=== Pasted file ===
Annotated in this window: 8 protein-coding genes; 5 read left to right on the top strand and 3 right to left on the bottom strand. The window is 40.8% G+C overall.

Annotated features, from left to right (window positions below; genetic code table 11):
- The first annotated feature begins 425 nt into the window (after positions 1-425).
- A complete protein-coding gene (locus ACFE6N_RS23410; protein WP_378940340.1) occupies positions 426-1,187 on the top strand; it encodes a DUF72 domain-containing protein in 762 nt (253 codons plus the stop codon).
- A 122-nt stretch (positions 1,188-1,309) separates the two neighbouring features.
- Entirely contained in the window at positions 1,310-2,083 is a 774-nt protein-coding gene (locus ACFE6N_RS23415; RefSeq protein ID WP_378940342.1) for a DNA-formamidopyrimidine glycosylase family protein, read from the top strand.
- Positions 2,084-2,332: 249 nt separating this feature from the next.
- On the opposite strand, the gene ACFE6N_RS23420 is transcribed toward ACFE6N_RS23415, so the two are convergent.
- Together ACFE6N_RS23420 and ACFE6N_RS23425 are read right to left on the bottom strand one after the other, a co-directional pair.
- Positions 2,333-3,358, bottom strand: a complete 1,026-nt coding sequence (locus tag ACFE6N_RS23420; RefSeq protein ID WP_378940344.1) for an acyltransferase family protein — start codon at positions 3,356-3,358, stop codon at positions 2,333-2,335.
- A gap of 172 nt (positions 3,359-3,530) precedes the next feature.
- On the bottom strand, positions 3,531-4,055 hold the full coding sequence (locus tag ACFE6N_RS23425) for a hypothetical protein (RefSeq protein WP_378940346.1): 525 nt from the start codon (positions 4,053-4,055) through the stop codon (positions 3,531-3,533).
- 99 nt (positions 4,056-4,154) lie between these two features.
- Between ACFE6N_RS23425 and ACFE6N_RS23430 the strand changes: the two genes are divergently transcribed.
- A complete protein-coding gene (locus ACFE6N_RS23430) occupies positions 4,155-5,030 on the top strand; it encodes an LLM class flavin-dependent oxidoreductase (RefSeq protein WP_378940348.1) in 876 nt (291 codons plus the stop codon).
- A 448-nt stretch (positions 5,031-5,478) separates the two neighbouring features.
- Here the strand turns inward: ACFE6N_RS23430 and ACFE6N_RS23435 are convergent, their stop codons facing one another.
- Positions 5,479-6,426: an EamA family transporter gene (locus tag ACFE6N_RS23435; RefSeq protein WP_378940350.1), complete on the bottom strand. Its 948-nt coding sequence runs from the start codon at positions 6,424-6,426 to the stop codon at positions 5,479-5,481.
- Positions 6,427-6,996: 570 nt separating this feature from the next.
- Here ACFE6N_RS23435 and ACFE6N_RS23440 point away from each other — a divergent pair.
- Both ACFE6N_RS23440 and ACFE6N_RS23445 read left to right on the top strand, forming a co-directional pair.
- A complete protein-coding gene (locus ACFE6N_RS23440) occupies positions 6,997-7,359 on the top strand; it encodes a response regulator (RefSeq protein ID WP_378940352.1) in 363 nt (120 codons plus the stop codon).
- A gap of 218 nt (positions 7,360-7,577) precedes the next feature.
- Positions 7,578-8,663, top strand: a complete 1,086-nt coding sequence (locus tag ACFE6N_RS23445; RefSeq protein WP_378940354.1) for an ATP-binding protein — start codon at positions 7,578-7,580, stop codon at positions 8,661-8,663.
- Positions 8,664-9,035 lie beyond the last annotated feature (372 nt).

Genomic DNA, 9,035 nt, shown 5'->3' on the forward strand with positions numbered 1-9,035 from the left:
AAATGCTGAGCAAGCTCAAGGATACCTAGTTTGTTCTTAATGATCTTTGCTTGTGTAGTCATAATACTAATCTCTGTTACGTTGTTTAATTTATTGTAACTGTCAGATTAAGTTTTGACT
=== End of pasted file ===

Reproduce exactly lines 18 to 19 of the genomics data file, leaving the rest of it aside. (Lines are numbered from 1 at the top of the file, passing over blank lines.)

- Positions 5,479-6,426: an EamA family transporter gene (locus tag ACFE6N_RS23435; RefSeq protein WP_378940350.1), complete on the bottom strand. Its 948-nt coding sequence runs from the start codon at positions 6,424-6,426 to the stop codon at positions 5,479-5,481.
- Positions 6,427-6,996: 570 nt separating this feature from the next.